• Scottish Gaelic

()Official status Official language in Language codes 50-AAA This article contains phonetic symbols. Without proper, you may see instead of characters. For an introductory guide on IPA symbols, see, Not to be confused with,,, or, Scottish Gaelic ( Gàidhlig, pronounced “Gah-lick”) is a,

What is cigarette slang in Scotland?

Fag – a cigarette.

Why is Mull famous?

If you are looking for information about Tobermory click here Isle of Iona click here Oban click here The Isle of Mull and the neighbouring Island of Iona lie just off the west coast of Scotland, in the United Kingdom. The Isle of Mull has become well known by all who view the BBC programmes Springwatch and Coast.

  • The presenter Gordon Buchanan is from Mull and still has family and a house here.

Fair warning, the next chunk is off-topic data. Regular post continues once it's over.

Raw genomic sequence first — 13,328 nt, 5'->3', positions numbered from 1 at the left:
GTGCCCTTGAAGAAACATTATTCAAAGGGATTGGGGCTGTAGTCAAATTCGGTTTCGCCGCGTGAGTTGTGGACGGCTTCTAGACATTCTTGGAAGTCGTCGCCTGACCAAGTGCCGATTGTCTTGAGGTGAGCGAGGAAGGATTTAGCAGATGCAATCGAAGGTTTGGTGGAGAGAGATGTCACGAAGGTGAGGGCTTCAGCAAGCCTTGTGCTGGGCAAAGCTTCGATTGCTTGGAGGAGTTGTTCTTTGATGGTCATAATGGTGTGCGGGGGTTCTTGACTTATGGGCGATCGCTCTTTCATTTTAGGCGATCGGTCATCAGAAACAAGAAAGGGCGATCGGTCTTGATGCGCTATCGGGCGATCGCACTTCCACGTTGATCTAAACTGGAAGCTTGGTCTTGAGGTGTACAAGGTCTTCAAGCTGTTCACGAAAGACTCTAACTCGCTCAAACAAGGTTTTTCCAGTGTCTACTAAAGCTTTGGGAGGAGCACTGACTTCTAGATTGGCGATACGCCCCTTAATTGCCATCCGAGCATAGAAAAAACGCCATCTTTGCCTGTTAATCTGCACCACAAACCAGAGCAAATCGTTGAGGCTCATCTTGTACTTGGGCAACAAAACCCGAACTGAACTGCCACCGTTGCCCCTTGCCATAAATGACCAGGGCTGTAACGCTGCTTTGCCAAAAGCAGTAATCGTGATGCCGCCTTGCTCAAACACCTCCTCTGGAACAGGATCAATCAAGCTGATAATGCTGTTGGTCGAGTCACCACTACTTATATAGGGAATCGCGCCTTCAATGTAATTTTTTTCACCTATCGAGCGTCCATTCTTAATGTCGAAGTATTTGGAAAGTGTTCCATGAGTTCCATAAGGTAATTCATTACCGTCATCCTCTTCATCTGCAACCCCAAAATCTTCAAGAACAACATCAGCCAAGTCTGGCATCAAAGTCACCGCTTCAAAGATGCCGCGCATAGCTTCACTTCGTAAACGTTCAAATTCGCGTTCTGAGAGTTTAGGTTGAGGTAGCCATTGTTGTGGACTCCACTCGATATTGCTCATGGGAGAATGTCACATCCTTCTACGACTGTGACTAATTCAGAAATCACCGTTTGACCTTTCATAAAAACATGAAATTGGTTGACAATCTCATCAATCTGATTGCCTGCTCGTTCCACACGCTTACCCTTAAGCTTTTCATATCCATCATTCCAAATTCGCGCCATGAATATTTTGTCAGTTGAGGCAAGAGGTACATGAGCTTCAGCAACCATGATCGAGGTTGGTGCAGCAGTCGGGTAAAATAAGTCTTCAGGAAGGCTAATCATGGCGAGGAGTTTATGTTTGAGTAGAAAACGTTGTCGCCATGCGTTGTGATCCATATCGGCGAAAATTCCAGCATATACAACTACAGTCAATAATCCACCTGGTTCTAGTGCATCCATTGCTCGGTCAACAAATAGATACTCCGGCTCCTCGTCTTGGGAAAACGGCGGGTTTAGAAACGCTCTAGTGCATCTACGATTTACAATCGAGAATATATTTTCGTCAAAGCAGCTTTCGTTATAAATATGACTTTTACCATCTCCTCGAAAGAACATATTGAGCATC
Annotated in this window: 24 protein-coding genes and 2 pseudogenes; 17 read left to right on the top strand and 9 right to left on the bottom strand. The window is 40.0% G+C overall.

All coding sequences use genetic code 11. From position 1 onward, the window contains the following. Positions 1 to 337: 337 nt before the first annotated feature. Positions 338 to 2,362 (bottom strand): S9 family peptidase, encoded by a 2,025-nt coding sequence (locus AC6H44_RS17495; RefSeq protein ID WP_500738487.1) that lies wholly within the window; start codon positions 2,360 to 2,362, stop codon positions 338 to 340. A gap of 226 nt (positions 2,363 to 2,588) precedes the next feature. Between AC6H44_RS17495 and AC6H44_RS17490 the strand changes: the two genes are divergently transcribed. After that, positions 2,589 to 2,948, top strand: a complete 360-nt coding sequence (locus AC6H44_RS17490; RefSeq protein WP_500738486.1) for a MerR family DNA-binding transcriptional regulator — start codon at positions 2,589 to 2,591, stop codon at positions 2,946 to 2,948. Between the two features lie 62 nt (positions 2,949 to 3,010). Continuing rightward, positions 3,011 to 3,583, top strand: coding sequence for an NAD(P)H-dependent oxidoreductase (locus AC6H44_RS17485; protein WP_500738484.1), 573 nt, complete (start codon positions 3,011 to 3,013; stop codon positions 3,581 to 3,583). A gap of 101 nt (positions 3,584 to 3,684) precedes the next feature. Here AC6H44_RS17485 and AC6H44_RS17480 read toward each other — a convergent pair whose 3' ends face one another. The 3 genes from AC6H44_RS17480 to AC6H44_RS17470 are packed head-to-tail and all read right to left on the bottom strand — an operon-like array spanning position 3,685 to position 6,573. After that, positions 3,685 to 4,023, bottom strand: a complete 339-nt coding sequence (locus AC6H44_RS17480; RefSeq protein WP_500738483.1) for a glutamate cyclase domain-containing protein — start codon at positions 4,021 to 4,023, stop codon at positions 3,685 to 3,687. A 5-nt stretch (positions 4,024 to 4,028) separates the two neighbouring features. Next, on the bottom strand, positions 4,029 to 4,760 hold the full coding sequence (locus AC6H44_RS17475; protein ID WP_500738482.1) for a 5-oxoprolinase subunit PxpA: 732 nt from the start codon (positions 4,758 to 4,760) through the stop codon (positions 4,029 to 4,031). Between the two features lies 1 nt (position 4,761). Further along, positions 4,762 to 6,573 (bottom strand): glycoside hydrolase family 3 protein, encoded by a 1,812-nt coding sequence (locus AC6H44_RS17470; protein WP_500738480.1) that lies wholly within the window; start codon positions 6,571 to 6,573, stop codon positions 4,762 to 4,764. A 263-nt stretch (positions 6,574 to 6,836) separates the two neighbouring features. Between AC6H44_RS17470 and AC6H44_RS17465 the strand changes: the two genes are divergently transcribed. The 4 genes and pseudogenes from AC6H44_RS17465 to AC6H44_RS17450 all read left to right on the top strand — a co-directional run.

• Mull is also now very well known as the home of the CBeebies programme Balamory, based around the coloured houses of Tobermory.
  • The Isle of Mull has attractions for all the family, and offers a holiday where wildlife is around every corner, visitor attractions cater for all ages, and the whole family has a chance to live a lifestyle far removed from the hectic urban pressurised existence.

For information on the White-tailed Sea Eagles on the Isle of Mull White-tailed Sea Eagles on the Isle of Mull or to go to Mull Eagle watch The Isle of Mull accommodation is generally of a good standard and plentiful, however, during the school holiday periods in July and August it is recommended to book in advance. Ferries cross to the island at three points: Oban, Lochaline and Kilchoan. Booking is required during busy summer months on the Oban ferry, however, the other two are not possible to book, and places are normally available when required. The Lochaline crossing is a cheaper option and is used regularly by locals.